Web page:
My work reflects an interest in the ‘viewer / object relationship’ and the meaningful experiences generated through the act of looking. In particular, I am engaged by the idea of positioning the viewer at a juncture between two, contrasting aesthetics. The beauty of the art object – which satisfies the viewer’s expectation of pleasure - is set against the experience of the work as something unsettling. Here, I believe, is where the act of looking resonates most deeply. Somewhere within the liminal space between what we expect and what we receive the work becomes a mirror through which we might critically confront our understanding of self.
With the In Divinis and Memento Mori series, I address subjects taken from natural history. The animals represented are threatened, endangered or extinct species. Each animal has been mortally wounded; a victim of destroyed habitat, poaching, hunting, finning, whaling, etcetera. The compositions take their inspiration from the Baroque tenebrist paintings of the 17th century along with Romantic works of the 1800s. In style, they recall paintings which were contrived to move the viewer to reflect upon matters both spiritual and sublime. As the title of the latter series declares, they are ‘reminders of death’: not only reminders of the passing of those species we threaten, but of our own mortality and the loss we inflict upon ourselves though our troubled relationship with the natural world.
As far back as I can remember my father was interested in insects and spiders. At some early point I recall him teaching me about the methods by which spiderlings go out into the world after emerging from the egg case. Spinning a single thread of silk to act like a miniature kite, they allow themselves to be carried away by the breeze. It is something I’ve witnessed in life and it has a kind of poetry about it. E. B. White also used it as a metaphor in Charlotte’s web, to encapsulate the poignant moment when Wilbur comes to terms with the need to ‘let go’ of his friend Charlotte.
Clouds is an ongoing series of small-scale oil paintings executed on cheap paper tags. The paintings are produced quickly and then ultimately given away to strangers as well as family, friends and acquaintances. Like clouds, or even the ballooning spiderlings, these small works are ephemeral in nature. They are made at random and, once finished and dry, set adrift into the world.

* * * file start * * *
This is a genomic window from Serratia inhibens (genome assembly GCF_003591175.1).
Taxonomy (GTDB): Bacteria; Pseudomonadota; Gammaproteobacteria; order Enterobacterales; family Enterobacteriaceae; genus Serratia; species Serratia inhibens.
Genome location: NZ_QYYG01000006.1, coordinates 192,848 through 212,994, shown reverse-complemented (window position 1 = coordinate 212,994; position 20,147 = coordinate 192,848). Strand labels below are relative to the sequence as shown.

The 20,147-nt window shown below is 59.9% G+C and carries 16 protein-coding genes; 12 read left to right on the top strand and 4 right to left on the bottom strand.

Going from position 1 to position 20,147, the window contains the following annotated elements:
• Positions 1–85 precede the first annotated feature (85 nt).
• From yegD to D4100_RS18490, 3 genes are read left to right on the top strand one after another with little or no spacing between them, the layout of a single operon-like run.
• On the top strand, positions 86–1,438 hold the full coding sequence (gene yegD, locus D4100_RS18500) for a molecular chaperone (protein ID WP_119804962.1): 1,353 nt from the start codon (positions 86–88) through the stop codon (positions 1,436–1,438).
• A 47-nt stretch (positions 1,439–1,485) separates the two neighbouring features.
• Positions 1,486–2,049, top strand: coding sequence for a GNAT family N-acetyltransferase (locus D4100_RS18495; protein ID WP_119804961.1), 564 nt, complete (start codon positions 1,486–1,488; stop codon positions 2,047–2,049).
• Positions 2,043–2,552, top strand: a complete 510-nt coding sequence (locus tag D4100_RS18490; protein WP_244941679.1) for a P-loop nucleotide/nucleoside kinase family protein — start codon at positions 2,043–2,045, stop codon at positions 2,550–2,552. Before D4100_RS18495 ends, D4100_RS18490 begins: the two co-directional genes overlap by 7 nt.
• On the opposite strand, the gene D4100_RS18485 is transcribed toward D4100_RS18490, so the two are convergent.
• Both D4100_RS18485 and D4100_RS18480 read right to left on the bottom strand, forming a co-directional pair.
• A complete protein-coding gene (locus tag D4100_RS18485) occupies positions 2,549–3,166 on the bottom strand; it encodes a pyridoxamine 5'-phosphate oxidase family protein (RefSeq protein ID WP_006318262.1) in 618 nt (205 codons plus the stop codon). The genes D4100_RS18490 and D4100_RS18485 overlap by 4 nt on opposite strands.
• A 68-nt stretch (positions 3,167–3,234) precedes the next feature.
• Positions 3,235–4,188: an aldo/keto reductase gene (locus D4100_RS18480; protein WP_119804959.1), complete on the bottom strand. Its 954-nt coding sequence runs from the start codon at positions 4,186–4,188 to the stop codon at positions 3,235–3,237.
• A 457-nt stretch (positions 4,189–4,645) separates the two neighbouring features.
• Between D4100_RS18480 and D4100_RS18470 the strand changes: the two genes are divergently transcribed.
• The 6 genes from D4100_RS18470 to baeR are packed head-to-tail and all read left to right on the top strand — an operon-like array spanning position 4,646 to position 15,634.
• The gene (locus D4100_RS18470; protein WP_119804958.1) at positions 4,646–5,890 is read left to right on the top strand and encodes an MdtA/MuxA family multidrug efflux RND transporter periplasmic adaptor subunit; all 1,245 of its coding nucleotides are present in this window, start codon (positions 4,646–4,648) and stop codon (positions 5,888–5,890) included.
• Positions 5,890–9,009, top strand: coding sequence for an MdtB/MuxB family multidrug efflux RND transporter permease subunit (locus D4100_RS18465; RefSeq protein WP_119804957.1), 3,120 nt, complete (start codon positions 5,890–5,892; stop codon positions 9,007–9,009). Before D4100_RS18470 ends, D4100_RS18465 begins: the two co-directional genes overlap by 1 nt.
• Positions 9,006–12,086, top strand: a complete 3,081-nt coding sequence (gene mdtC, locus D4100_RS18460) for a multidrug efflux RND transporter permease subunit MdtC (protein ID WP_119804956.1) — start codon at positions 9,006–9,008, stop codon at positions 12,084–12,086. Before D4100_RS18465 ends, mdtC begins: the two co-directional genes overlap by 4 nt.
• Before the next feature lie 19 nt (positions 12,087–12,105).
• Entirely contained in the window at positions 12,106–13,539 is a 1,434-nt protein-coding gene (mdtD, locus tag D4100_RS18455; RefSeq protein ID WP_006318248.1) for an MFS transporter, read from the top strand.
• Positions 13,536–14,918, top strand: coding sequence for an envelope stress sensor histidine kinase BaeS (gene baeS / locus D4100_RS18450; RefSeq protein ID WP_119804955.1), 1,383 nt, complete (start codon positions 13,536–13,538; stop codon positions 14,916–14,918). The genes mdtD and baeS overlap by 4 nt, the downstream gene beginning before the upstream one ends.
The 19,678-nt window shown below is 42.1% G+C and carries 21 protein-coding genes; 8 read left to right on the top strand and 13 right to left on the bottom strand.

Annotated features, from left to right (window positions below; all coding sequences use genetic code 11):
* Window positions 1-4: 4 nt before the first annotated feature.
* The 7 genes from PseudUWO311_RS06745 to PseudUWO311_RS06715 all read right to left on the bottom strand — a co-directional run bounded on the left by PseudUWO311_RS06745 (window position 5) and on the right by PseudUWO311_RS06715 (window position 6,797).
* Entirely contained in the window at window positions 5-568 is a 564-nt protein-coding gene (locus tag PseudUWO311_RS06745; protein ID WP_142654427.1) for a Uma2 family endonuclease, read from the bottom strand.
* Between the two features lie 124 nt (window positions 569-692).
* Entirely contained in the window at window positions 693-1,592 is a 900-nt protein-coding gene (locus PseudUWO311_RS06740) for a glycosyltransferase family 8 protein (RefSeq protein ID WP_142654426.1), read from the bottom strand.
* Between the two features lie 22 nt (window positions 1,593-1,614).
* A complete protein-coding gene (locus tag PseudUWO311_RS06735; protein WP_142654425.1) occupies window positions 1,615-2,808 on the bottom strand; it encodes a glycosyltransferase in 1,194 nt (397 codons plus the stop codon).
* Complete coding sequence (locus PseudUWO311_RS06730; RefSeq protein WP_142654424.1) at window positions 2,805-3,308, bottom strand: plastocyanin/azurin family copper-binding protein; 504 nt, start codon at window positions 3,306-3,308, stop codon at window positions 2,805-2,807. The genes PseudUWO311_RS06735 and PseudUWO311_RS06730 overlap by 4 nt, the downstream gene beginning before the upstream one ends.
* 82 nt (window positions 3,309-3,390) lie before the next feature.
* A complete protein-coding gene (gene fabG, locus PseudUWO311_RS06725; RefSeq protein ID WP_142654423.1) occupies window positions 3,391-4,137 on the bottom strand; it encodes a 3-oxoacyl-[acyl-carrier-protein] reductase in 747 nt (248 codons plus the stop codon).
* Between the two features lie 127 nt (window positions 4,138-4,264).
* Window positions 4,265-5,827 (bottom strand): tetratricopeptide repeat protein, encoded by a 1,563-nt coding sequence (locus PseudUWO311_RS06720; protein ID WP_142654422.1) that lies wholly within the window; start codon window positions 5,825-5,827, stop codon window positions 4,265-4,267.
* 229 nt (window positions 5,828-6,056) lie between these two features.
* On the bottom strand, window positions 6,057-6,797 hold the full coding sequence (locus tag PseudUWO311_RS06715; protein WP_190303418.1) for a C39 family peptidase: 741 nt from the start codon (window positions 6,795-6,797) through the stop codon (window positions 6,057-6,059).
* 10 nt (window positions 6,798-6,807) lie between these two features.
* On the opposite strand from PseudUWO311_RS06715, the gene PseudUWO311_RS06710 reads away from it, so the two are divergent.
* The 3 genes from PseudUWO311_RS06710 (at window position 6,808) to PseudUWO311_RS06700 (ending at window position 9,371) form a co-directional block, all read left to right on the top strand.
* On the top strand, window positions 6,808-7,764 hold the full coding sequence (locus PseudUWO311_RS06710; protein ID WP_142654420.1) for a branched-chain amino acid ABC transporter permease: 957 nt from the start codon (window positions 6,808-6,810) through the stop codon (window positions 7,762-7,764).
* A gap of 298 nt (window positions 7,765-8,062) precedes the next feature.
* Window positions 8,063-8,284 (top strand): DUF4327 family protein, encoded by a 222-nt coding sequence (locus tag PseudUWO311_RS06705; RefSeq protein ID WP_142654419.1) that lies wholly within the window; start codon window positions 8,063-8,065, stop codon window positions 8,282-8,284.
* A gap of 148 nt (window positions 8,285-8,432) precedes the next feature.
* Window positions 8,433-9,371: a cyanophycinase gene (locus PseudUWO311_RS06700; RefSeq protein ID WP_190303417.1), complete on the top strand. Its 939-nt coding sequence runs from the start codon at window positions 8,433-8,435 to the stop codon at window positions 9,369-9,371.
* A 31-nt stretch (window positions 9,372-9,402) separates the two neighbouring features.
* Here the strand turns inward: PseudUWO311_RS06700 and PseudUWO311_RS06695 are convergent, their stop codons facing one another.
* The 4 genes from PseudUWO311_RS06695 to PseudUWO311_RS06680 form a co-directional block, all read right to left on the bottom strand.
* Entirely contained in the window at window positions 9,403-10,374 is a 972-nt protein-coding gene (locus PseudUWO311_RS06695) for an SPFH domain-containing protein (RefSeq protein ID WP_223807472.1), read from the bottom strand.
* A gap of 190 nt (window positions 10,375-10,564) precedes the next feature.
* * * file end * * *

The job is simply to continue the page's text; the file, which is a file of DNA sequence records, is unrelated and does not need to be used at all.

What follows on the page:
The series stems from my continuing interest in the fleeting nature of life and the struggle to let go of the things we love or need which is made especially evident in our efforts to preserve even that which cannot stand the test of time. There is a preciousness associated with the paintings which assumes particular meaning when they are given away. Some are harder to part with than others; like memories or the objects we tend to associate with people and past experiences.
The Clouds series was inspired by the passing of my father in 2017. On some level, the process of painting these little pictures and releasing them is part of a process of finding closure.
The term 'potboiler' was originally used to identify a type of work made for the sole purpose of generating income. As such, potboilers came to be associated with a form of popular art lacking in merit by comparison with loftier or more ambitious works. Yet history has demonstrated that opinion relating to potboilers can shift with the context in which they are presented. Pulp fiction novels have, in some instances, become celebrated works while comparable potboiler paintings - such as those produced by Cornelius Krieghoff as souvenirs in the 19th century - have, at times, even ascended to national importance. Inspired by the landscape of Cape Breton and the beauty of the miniature format in art, this series is a celebration of the tradition of the potboiler and a statement in defense of the value of such work.